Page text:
Acting and Becoming
Not too long ago, I ate some oatmeal berry cookies. As I started on the fourth one, I felt a little over-full, but it still tasted good, so I kept chewing. Later I was sorry I hadn't stopped at two, the way my husband Jon did.
I don't bake cookies myself. I don't even keep flour and sugar in my house. These cookies were from a bakery. But by eating any of them, let alone four large ones, I was betraying my resolution to cut down on sugar and simple carbohydrates in my diet. The same was true when I helped Jon polish off some chocolates given to him by a student on Valentine's Day, even though we had decided not to buy any candy for each other.
I'm a hypocrite.
The original meaning of the ancient Greek word "hypocrisy" is "acting on the stage, playing a part, pretending." All of us do it. We all sometimes feel or think one thing while doing another.
So maybe I'm just a fallible human being slowly trying to improve myself. After all, hypocrisy isn't always bad.
Don't believe me? Consider these scenarios:
- A young woman carefully applies makeup, dons a new suit, and slips on tasteful costume jewelry. Nervousness makes her palms sweat and her mouth feel dry, but she's determined to project intelligence and competence at the interview for her first professional job.
- An intern in a large hospital fights fatigue as he swallows another energy drink and practices smiling in the bathroom mirror before beginning patient rounds.
- A middle-aged woman is dismayed that her father keeps calling her by her dead mother's name, but she continues to hold his hand and listen to his confused mumbles about events long past.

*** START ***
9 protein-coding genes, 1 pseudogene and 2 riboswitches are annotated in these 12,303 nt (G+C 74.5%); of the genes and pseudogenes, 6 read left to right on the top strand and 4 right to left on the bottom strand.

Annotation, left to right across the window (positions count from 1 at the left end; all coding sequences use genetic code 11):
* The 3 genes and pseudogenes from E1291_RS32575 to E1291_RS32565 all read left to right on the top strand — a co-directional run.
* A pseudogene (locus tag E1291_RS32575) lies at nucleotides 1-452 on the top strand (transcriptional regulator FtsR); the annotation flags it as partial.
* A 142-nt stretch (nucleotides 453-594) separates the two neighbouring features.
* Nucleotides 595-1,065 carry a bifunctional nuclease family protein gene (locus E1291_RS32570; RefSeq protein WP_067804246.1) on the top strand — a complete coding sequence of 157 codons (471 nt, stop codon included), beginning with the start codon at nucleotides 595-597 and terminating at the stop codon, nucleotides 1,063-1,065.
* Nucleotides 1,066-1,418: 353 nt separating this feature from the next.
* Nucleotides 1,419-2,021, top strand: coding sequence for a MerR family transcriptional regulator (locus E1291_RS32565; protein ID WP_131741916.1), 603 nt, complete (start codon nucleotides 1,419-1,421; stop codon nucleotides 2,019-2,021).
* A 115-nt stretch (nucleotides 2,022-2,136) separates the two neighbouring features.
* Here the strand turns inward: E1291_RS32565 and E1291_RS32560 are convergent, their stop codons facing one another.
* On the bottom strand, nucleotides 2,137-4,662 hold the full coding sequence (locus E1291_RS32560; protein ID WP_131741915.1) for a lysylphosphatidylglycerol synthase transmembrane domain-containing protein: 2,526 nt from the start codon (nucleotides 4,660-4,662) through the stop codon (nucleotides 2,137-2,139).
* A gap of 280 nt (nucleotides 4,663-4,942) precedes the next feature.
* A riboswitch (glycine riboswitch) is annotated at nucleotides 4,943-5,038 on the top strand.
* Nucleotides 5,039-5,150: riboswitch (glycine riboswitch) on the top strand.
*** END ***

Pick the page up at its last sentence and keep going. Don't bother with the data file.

Each of these people is acting a part. All of them imagine an ideal self which they will try to become. They will have varying degrees of success or failure.
This isn't artificial – it's the way we create ourselves. Human personality isn't static or predetermined, thank goodness. It's changeable and interactive. We're all actors playing a series of roles.
But first I had to imagine that person. In order to take on new character traits, I had to intentionally become someone else. Philosopher Colin McGinn says, "It is a transformation involving imagination; [just as an] actor imagines herself as someone else."
That young woman dressing for her interview is imagining herself as the poised, well-qualified applicant who will be offered a good job. The tired and overworked intern imagines himself as the knowledgeable, reassuring doctor whom patients will trust. The woman visiting her father imagines that they still share a relationship of love and respect, and for her this is true. Each of these people has an audience and a chosen role, and the longer they play the role the more perfectly they will portray it, until they're completely transformed.
All of them are using imagination to create reality.
Imagination is more important than knowledge.Knowledge is limited. Imagination encircles the world.
What does this have to do with minimalism?
Minimalism is the intentional choice to reduce belongings and busyness in order to make room, time, energy, and funds for what really matters to us.
Maybe you aspire to minimalism. But as you look at your living room, office, kitchen, or playroom, or at your calendar and schedule, what you see today might not look very minimalist. Maybe you see piles of clutter and too many commitments. Maybe you can admit to a shopping habit, a social media addiction, or a pattern of procrastination.
Take heart! If you can imagine being different, you can become someone else. Just like I can become a person who rarely eats sweets, you can become someone who lives with just the essentials, who has a better work/life balance, who doesn't shop for entertainment or for a mood boost.
Choose a new behavior and start studying for your new role today. With practice, we'll all get closer to our ideals.
Updated August 2023